Like the great men whose names are etched in this desk, I am humbled to 
know I have left my mark on this institution. I am proud to be the 
first Native Hawaiian ever to serve in the Senate, just as I am so 
proud to be one of the three U.S. Army World War II veterans who remain 
in the Senate today.
  The United States is a great country. One of the things that makes us 
so great is that though we have made mistakes, we change, we correct 
them, we right past wrongs. It is our responsibility as a nation to do 
right by America's native people, those who exercised sovereignty on 
lands that later became part of the United States. While we can never 
change the past, we have the power to change the future.
  Throughout my career I have worked to ensure that my colleagues 
understand the Federal relationship with native peoples and its origins 
in the Constitution. The U.S. policy of supporting self-determination 
and self-governance for indigenous peoples leads to native self-
sufficiency, resulting in our continued ability to be productive and to 
contribute to the well-being of our families, our communities, and our 
great Nation. That is why I worked to secure parity in Federal policy 
for my people--the Native Hawaiians.
  The United States has recognized hundreds of Alaska Native and 
American Indian communities. It is long past time for the Native 
Hawaiian people to have the same rights, same privileges, and same 
opportunities as every other federally recognized native people.
  For more than 12 years now, I have worked with the Native Hawaiian 
community and many others to develop the Native Hawaiian 
Reauthorization Act, which has the strong support of Hawaii's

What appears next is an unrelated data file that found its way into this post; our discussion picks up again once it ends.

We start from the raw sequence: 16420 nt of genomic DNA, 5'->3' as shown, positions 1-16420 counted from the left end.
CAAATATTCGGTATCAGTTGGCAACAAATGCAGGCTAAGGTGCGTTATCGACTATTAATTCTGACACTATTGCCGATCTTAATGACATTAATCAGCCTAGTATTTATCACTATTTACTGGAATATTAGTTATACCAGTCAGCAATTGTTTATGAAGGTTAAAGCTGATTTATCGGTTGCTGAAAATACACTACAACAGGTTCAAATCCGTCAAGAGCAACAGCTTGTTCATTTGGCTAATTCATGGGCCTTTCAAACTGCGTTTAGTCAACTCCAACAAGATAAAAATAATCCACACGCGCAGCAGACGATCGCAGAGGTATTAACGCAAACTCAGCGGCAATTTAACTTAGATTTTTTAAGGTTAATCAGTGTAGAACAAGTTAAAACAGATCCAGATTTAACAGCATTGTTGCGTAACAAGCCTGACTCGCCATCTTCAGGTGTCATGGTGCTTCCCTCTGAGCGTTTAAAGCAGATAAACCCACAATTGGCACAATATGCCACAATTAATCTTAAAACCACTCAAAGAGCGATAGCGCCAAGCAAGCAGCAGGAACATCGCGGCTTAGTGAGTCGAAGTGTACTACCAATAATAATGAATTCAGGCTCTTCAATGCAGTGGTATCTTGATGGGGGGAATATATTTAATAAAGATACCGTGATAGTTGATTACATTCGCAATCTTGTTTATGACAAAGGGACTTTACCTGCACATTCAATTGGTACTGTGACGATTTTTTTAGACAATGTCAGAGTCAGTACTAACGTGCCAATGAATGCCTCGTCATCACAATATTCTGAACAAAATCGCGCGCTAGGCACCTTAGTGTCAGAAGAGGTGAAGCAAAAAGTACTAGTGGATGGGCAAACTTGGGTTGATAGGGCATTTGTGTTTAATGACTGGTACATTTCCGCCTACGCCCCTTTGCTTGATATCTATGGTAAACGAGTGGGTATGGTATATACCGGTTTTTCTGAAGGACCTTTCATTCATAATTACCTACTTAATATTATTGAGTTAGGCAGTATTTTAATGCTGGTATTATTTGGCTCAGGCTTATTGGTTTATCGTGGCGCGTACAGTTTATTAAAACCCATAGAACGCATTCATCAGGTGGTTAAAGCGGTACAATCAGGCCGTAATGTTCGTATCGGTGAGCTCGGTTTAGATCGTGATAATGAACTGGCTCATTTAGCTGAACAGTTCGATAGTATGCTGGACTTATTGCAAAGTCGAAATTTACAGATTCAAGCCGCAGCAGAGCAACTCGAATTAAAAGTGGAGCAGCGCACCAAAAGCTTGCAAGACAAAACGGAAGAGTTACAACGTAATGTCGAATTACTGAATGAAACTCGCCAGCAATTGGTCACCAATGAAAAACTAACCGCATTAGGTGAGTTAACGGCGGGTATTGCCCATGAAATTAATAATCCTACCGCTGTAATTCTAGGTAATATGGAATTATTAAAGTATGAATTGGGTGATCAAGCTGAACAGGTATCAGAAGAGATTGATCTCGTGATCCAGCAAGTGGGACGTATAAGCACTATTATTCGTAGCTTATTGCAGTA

Legislature and Governor as the best path forward toward 
reconciliation.
  My bill has encountered many challenges, but it is pono--it is 
right--and it is long overdue. Although I will not be the bill's 
sponsor in the 113th Congress, it will forever bear my highest 
aspirations and heartfelt commitment to the Native Hawaiian people, the 
State of Hawaii, and the United States of America.
  I know I am just one in a long line working to ensure that our 
language, our culture, and our people continue to thrive for 
generations to come. I believe Hawaii has so much to teach the world 
and this institution. In Congress and in our Nation, we are truly all 
together, in the same canoe. If we paddle together in unison, we can 
travel great distances. If the two sides of the canoe paddle in 
opposite directions, we will only go in circles.
  I urge my colleagues to take this traditional Hawaiian symbol to 
heart and put the American people first--by working together.
  I want to say mahalo nui loa--thank you very much--to my incredible 
staff. After 36 years there are far too many individuals to name, so I 
will just thank all of my current and former staff members in my Senate 
and House offices and on my committees, including Indian Affairs,